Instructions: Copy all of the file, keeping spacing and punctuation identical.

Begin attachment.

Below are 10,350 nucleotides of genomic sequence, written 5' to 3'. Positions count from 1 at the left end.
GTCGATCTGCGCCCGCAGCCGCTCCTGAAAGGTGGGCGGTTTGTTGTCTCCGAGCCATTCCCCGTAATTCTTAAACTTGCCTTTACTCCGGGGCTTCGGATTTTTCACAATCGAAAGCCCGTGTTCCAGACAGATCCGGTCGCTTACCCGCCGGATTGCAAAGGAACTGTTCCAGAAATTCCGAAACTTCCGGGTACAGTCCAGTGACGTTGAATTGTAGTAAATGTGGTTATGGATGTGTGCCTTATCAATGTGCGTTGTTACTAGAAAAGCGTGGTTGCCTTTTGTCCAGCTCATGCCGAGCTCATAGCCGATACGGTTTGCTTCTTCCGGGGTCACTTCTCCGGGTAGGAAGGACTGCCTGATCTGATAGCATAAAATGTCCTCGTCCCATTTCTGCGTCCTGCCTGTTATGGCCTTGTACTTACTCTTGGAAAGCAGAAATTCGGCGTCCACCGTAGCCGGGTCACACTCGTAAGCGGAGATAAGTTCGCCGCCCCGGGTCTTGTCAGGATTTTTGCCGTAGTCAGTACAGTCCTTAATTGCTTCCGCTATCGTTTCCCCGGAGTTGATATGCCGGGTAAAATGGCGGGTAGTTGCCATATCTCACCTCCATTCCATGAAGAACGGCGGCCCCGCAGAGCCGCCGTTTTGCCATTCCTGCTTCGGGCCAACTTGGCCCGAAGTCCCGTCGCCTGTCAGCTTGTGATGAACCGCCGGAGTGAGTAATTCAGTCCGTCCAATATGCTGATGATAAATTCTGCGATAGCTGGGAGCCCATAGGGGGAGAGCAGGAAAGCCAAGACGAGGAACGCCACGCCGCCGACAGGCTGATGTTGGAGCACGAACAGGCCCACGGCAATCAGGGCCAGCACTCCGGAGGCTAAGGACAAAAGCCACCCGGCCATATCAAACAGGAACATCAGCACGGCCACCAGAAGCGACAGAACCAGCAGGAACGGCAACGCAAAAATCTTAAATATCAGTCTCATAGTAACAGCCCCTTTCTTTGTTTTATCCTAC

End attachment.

Below are 10,350 nucleotides of genomic sequence, written 5' to 3'. Positions count from 1 at the left end.
GTCGATCTGCGCCCGCAGCCGCTCCTGAAAGGTGGGCGGTTTGTTGTCTCCGAGCCATTCCCCGTAATTCTTAAACTTGCCTTTACTCCGGGGCTTCGGATTTTTCACAATCGAAAGCCCGTGTTCCAGACAGATCCGGTCGCTTACCCGCCGGATTGCAAAGGAACTGTTCCAGAAATTCCGAAACTTCCGGGTACAGTCCAGTGACGTTGAATTGTAGTAAATGTGGTTATGGATGTGTGCCTTATCAATGTGCGTTGTTACTAGAAAAGCGTGGTTGCCTTTTGTCCAGCTCATGCCGAGCTCATAGCCGATACGGTTTGCTTCTTCCGGGGTCACTTCTCCGGGTAGGAAGGACTGCCTGATCTGATAGCATAAAATGTCCTCGTCCCATTTCTGCGTCCTGCCTGTTATGGCCTTGTACTTACTCTTGGAAAGCAGAAATTCGGCGTCCACCGTAGCCGGGTCACACTCGTAAGCGGAGATAAGTTCGCCGCCCCGGGTCTTGTCAGGATTTTTGCCGTAGTCAGTACAGTCCTTAATTGCTTCCGCTATCGTTTCCCCGGAGTTGATATGCCGGGTAAAATGGCGGGTAGTTGCCATATCTCACCTCCATTCCATGAAGAACGGCGGCCCCGCAGAGCCGCCGTTTTGCCATTCCTGCTTCGGGCCAACTTGGCCCGAAGTCCCGTCGCCTGTCAGCTTGTGATGAACCGCCGGAGTGAGTAATTCAGTCCGTCCAATATGCTGATGATAAATTCTGCGATAGCTGGGAGCCCATAGGGGGAGAGCAGGAAAGCCAAGACGAGGAACGCCACGCCGCCGACAGGCTGATGTTGGAGCACGAACAGGCCCACGGCAATCAGGGCCAGCACTCCGGAGGCTAAGGACAAAAGCCACCCGGCCATATCAAACAGGAACATCAGCACGGCCACCAGAAGCGACAGAACCAGCAGGAACGGCAACGCAAAAATCTTAAATATCAGTCTCATAGTAACAGCCCCTTTCTTTGTTTTATCCTAC